Hey all, 1st year ID student here.
I’m wondering how important do you think computer programming is going to be for ID professionals in the future,
and if it’s worth it to invest the time in learning computer programming?
Hey all, 1st year ID student here.
Depends what you want to do.
For people that design physical objects, I would say not at all.
For people that design physical/digital/service interactions I’d say not really.
For people that want to write apps on a particular platform, probably, but is that ID?
It’s good to know a little bit of programming, if you’re in ID. In fact, it’s good to know absolutely everything: wouldn’t it be great if you could know so much, that you could design absolutely everything and take on any type of design project?
Knowing one programming language is not enough. If you really want to learn it to a decent standard, you will also have to learn advanced math concepts such as number theory, binary algebra, algorithmics, electronics and machine code. You have to know these things - these are the bare bones of programming that underpin computing. What if the programming language that you have learned today going to go obsolete next year? Do you want to invest days into learning the new one from scratch or do you want to use those math concepts and learn it in hours?
In conclusion, programming is a whole separate area. If you want to learn to be good at it, you have to do the same amount of work as in an ID course.
I suggest having an understanding of programming, not mastering it. You’d be better served knowing what goes in to coding, than actually doing the work.
in UI design, it used to be helpful to have a class or two in programming… you often have to mock up software you’re designing in something like Macromedia director ( shows how long it’s been since I’ve worked in S|W - maybe it’s flash or something else now). The goal is not to out-program programmers, but be able to generally show how the interactivity would work in a demo (by scripting your demo), understand SW limitations, and work better with the guys that end up developing your designs…
For ID, I’d say not very important at all - unless you’re doing some of that design engineering/art with Arduino boards.
I’ve done a few projects using arduino boards to mock stuff up… You just hire a guy.
Before all of this debate about necessity: do you enjoy it? Do you like problem solving through code? You learn a method for solving problems when you learn programming that’s very unique.
For me, personally, I love programming (haven’t taken a course in it since sophomore year, but I still program websites often). I love when the frustration of coding turns into the joy of overcoming an impossible problem, or a mysterious syntax error.
Learning programming can expand possibilities for your projects (for example I recently coded a quick interactive comic for my project to explain scenarios of use to be used on an iPad), and can open you up to other disciplines (like aforementioned IxD/UX)
But again, it all comes down to whether you enjoy it or not. Take an introductory class and see if it clicks: if not, drop it (but don’t approach the class expecting to not like it… it’s really a wonderful subject once you get past the initial humps). I’d like to reiterate NURB: understand programming… you don’t have to master it.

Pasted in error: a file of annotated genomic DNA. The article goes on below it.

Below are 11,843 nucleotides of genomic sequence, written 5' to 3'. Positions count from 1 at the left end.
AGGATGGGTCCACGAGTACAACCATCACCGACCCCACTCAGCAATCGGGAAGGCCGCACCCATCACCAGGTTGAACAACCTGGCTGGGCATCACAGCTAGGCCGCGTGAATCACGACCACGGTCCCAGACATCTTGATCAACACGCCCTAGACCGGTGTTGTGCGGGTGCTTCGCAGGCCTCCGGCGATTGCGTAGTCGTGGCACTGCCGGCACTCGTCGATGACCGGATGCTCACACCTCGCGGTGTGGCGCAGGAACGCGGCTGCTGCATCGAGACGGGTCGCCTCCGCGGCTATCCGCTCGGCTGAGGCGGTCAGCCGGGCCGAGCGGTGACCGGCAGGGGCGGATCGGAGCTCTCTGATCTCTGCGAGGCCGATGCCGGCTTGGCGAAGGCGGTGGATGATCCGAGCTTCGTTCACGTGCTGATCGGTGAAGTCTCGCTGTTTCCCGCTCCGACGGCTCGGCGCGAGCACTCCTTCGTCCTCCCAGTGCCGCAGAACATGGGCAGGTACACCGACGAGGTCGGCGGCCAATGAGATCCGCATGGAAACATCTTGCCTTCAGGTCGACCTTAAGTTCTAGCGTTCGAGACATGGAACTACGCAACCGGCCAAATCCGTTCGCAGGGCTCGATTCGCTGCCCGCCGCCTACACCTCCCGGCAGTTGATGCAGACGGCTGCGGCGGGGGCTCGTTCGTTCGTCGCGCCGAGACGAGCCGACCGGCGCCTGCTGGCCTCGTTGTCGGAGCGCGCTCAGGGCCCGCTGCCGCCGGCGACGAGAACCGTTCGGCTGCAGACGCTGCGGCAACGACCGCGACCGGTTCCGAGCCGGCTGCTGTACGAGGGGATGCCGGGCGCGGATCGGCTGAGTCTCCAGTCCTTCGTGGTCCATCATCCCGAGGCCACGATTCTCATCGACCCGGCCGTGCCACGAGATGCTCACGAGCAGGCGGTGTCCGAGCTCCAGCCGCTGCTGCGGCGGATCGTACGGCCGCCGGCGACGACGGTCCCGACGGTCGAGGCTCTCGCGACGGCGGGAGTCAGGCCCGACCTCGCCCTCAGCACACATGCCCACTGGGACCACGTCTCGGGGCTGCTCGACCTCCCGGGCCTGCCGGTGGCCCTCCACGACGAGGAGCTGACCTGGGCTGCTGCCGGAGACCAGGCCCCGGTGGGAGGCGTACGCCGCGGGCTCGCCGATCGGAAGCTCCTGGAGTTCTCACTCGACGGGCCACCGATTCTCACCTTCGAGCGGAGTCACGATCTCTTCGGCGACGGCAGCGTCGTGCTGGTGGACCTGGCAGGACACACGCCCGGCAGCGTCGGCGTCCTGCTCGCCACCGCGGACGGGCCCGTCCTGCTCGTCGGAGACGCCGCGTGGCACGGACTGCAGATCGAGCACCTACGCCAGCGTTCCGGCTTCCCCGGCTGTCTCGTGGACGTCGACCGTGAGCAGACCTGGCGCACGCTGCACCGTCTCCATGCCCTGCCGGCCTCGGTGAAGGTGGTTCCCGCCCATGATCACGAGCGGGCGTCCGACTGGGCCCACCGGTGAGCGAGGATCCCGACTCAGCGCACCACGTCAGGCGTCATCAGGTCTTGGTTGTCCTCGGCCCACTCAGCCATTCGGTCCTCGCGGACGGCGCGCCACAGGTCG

I hear you… I’d get someone else to do it too but as Tangerine said, if you enjoy programming - go for it. A lot of the Maker’s faire types really seem to enjoy doing it on their own, especially without having to pay someone else to do it for you. The ‘design engineer’ types seem to use Arduinos often for school projects too. Seems like electronics design within reach for the rest of us
for sure, if it is your thing, by all means, go for it. Just don’t feel like it is a “have to” if you don’t want to get into it.
That’s exactly what I was looking for, thanks a lot guys. I was just wondering if it was necessary for day-to-day stuff and it seems it isn’t but I do enjoy it so I’ll check it out.
I’d really love to get into those arduino’s, some really cool projects can be done with them.
Knowing programming can be valuable from the prototyping side of things, but that’s a very very small niche. As a generalist it may not be valuable, but as part of a team of designers the skill can be very useful in some situations.
I came from the side of knowing programming before I knew ID, so I didn’t pick it up for design but learned ways to carry it through college and used it to prototype UI’s for testing, etc.
With that said, these days what Yo said is right - if you really need it’s just as easy to go out and get a contractor or engineer to rig that stuff up.
This is going to tip you off to my age, but…
When I wanted to take a class in CAD after I got my undergrad degree in ID the prerequisite was FORTRAN programming. (Yeah, bizarre.) I took the programming class and loved it. The pure logic of the language could be used in real life (if/then statements).
I never took the CAD class after finishing the programming course. I just waited until AutoCAD 1.0 came out.
Not much use for FORTRAN in the ID world these days.
I like programming. However, there is not a lot of direct application to design. That being said, the more knowledge in more areas you have the better your set of tools as a designer. The risk with programming is that it is a structure and rigid. It’s attraction are it’s rules, constraints and programmatical results. This is somewhat opposed to the core openess that I employ when approaching design.